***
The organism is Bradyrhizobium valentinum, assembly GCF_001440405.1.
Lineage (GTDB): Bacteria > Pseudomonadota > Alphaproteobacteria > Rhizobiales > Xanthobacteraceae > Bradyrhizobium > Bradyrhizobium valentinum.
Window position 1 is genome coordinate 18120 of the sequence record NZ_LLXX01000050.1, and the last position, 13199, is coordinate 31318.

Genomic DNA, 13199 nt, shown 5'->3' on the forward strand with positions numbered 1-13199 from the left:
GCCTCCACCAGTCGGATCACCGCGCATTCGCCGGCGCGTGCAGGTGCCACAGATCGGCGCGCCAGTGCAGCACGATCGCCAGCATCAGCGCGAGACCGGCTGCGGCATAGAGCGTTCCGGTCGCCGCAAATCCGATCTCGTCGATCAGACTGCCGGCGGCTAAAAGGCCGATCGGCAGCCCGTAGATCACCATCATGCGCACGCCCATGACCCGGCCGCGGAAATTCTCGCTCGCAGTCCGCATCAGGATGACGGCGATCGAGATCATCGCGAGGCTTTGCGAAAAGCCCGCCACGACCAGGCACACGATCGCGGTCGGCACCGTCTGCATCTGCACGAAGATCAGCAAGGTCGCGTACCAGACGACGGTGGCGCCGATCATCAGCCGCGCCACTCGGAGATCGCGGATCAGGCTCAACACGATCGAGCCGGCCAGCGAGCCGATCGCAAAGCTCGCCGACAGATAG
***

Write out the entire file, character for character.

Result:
The organism is Bradyrhizobium valentinum, assembly GCF_001440405.1.
Lineage (GTDB): Bacteria > Pseudomonadota > Alphaproteobacteria > Rhizobiales > Xanthobacteraceae > Bradyrhizobium > Bradyrhizobium valentinum.
Window position 1 is genome coordinate 18120 of the sequence record NZ_LLXX01000050.1, and the last position, 13199, is coordinate 31318.

Genomic DNA, 13199 nt, shown 5'->3' on the forward strand with positions numbered 1-13199 from the left:
GCCTCCACCAGTCGGATCACCGCGCATTCGCCGGCGCGTGCAGGTGCCACAGATCGGCGCGCCAGTGCAGCACGATCGCCAGCATCAGCGCGAGACCGGCTGCGGCATAGAGCGTTCCGGTCGCCGCAAATCCGATCTCGTCGATCAGACTGCCGGCGGCTAAAAGGCCGATCGGCAGCCCGTAGATCACCATCATGCGCACGCCCATGACCCGGCCGCGGAAATTCTCGCTCGCAGTCCGCATCAGGATGACGGCGATCGAGATCATCGCGAGGCTTTGCGAAAAGCCCGCCACGACCAGGCACACGATCGCGGTCGGCACCGTCTGCATCTGCACGAAGATCAGCAAGGTCGCGTACCAGACGACGGTGGCGCCGATCATCAGCCGCGCCACTCGGAGATCGCGGATCAGGCTCAACACGATCGAGCCGGCCAGCGAGCCGATCGCAAAGCTCGCCGACAGATAG